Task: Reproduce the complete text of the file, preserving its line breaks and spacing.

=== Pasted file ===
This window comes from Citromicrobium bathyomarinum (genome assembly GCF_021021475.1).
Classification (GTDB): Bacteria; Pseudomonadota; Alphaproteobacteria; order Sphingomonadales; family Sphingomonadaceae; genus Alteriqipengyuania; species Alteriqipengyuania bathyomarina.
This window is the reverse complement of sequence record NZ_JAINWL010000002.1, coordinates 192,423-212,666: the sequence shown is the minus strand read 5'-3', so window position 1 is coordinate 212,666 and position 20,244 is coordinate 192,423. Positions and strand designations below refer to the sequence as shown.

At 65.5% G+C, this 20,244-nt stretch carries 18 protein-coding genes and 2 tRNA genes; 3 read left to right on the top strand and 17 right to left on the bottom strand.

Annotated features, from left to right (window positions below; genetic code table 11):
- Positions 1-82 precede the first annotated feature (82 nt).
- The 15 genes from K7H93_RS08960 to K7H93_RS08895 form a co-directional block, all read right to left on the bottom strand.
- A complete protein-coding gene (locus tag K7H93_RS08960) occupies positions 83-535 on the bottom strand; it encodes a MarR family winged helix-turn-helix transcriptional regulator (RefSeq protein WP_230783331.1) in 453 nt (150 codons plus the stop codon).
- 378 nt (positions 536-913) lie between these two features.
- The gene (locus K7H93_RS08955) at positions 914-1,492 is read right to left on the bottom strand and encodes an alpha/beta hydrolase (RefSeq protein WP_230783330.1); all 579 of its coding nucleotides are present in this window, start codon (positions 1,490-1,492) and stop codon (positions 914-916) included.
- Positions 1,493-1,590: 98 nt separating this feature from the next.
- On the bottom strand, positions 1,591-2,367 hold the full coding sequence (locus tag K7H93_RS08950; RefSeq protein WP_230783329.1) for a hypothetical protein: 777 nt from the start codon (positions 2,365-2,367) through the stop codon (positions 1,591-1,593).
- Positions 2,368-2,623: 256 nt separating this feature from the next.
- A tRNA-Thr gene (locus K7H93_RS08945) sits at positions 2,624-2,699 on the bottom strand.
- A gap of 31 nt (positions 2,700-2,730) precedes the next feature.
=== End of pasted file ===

This window comes from Citromicrobium bathyomarinum (genome assembly GCF_021021475.1).
Classification (GTDB): Bacteria; Pseudomonadota; Alphaproteobacteria; order Sphingomonadales; family Sphingomonadaceae; genus Alteriqipengyuania; species Alteriqipengyuania bathyomarina.
This window is the reverse complement of sequence record NZ_JAINWL010000002.1, coordinates 192,423-212,666: the sequence shown is the minus strand read 5'-3', so window position 1 is coordinate 212,666 and position 20,244 is coordinate 192,423. Positions and strand designations below refer to the sequence as shown.

At 65.5% G+C, this 20,244-nt stretch carries 18 protein-coding genes and 2 tRNA genes; 3 read left to right on the top strand and 17 right to left on the bottom strand.

Annotated features, from left to right (window positions below; genetic code table 11):
- Positions 1-82 precede the first annotated feature (82 nt).
- The 15 genes from K7H93_RS08960 to K7H93_RS08895 form a co-directional block, all read right to left on the bottom strand.
- A complete protein-coding gene (locus tag K7H93_RS08960) occupies positions 83-535 on the bottom strand; it encodes a MarR family winged helix-turn-helix transcriptional regulator (RefSeq protein WP_230783331.1) in 453 nt (150 codons plus the stop codon).
- 378 nt (positions 536-913) lie between these two features.
- The gene (locus K7H93_RS08955) at positions 914-1,492 is read right to left on the bottom strand and encodes an alpha/beta hydrolase (RefSeq protein WP_230783330.1); all 579 of its coding nucleotides are present in this window, start codon (positions 1,490-1,492) and stop codon (positions 914-916) included.
- Positions 1,493-1,590: 98 nt separating this feature from the next.
- On the bottom strand, positions 1,591-2,367 hold the full coding sequence (locus tag K7H93_RS08950; RefSeq protein WP_230783329.1) for a hypothetical protein: 777 nt from the start codon (positions 2,365-2,367) through the stop codon (positions 1,591-1,593).
- Positions 2,368-2,623: 256 nt separating this feature from the next.
- A tRNA-Thr gene (locus K7H93_RS08945) sits at positions 2,624-2,699 on the bottom strand.
- A gap of 31 nt (positions 2,700-2,730) precedes the next feature.